In U.S. v. Smith, No. 10-15929 (July 23, 2012), the Court rejected the challenge by a defendant convicted of distributing child pornography that the police violated his Fourth Amendment rights when they entered and searched his house without a warrant.
The police, suspecting that Smith had child pornography on his laptop consumer, went (without a warrant) to his house in Sebastian, Florida. They knocked loudly on the door. No one answered. A neighbor told them that "Smith was feeling some sort of depression." To ensure Smith’s well-being, the police entered his house through an unlocked sliding glass back door, with guns drawn, pointing down. Smith was laying naked on an inflatable mattress. The police holstered their weapons. Smith asked them to step outside while he got dressed. The police stepped outside, where Smith joined them. The police then discussed whether Smith had child pornography in his residence. Smith offered to show police his laptop. The police followed Smith inside the house, where they saw a computer with an active peer-to-peer program, downloading and uploading child pornography. Smith later that day confessed to possessing child pornography.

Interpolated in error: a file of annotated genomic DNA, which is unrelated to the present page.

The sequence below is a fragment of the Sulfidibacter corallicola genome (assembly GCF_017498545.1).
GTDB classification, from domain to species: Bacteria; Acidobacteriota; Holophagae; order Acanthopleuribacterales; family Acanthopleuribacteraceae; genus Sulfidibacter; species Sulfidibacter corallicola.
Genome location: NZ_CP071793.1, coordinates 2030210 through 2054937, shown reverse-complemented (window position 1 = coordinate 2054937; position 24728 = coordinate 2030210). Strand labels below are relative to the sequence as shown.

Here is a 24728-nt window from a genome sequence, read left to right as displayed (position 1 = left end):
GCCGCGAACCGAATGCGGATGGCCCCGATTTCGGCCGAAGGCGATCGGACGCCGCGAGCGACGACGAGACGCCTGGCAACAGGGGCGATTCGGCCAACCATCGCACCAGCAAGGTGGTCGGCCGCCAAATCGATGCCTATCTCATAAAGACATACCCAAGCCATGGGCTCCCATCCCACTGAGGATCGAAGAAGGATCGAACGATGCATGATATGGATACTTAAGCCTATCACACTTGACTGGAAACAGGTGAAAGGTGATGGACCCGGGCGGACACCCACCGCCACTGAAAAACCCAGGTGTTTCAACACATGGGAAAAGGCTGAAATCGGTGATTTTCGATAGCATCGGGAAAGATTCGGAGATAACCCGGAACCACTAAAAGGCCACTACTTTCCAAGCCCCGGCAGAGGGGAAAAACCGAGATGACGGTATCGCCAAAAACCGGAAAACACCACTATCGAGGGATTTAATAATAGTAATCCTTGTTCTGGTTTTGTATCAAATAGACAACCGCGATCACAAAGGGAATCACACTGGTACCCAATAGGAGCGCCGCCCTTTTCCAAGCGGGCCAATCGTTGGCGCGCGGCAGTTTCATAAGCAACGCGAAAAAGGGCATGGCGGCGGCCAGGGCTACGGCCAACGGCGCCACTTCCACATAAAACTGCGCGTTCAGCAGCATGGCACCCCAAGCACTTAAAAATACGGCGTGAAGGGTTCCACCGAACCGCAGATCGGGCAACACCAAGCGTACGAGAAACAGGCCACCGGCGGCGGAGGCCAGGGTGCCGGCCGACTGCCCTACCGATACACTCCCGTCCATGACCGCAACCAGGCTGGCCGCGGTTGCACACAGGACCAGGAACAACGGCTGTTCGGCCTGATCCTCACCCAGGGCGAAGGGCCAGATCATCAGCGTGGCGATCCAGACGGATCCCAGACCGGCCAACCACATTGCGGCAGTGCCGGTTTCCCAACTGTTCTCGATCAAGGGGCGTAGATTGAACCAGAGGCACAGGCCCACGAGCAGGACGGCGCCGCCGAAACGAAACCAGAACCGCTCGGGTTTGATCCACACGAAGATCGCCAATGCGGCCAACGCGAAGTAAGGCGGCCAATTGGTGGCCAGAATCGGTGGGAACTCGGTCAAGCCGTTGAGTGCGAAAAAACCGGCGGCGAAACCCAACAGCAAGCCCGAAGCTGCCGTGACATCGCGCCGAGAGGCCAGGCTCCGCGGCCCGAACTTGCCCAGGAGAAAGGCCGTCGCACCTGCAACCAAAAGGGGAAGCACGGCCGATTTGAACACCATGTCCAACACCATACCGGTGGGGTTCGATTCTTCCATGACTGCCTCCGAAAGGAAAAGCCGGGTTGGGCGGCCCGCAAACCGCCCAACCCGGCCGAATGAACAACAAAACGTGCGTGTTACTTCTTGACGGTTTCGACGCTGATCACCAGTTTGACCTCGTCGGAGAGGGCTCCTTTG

Prior to trial, Smith moved to suppress his confession and all evidence seized from his computers as "fruits of the poisonous tree" – the illegal search of his house. The district court denied the motion to suppress.
Affirming, the Court assumed arguendo that the officers’ "welfare check" entry into Smith’s home violated the Fourth Amendment. However, the Court found that the subsequent consent to search was voluntary. The Court recognized that the record did not show how much time elapsed between the entry and the consent. But the intervening circumstances – the fact that the police left the house when Smith asked to get dressed, and that there was no evidence of coercion (although police did not inform Smith that he could refuse consent to a search), indicated that there was no "flagrancy" in the police’s conduct. The Court noted that Smith had presented no evidence to rebut the officers’ claims that they went into the house to check on his welfare. Therefore, the search did not violate the Fourth Amendment.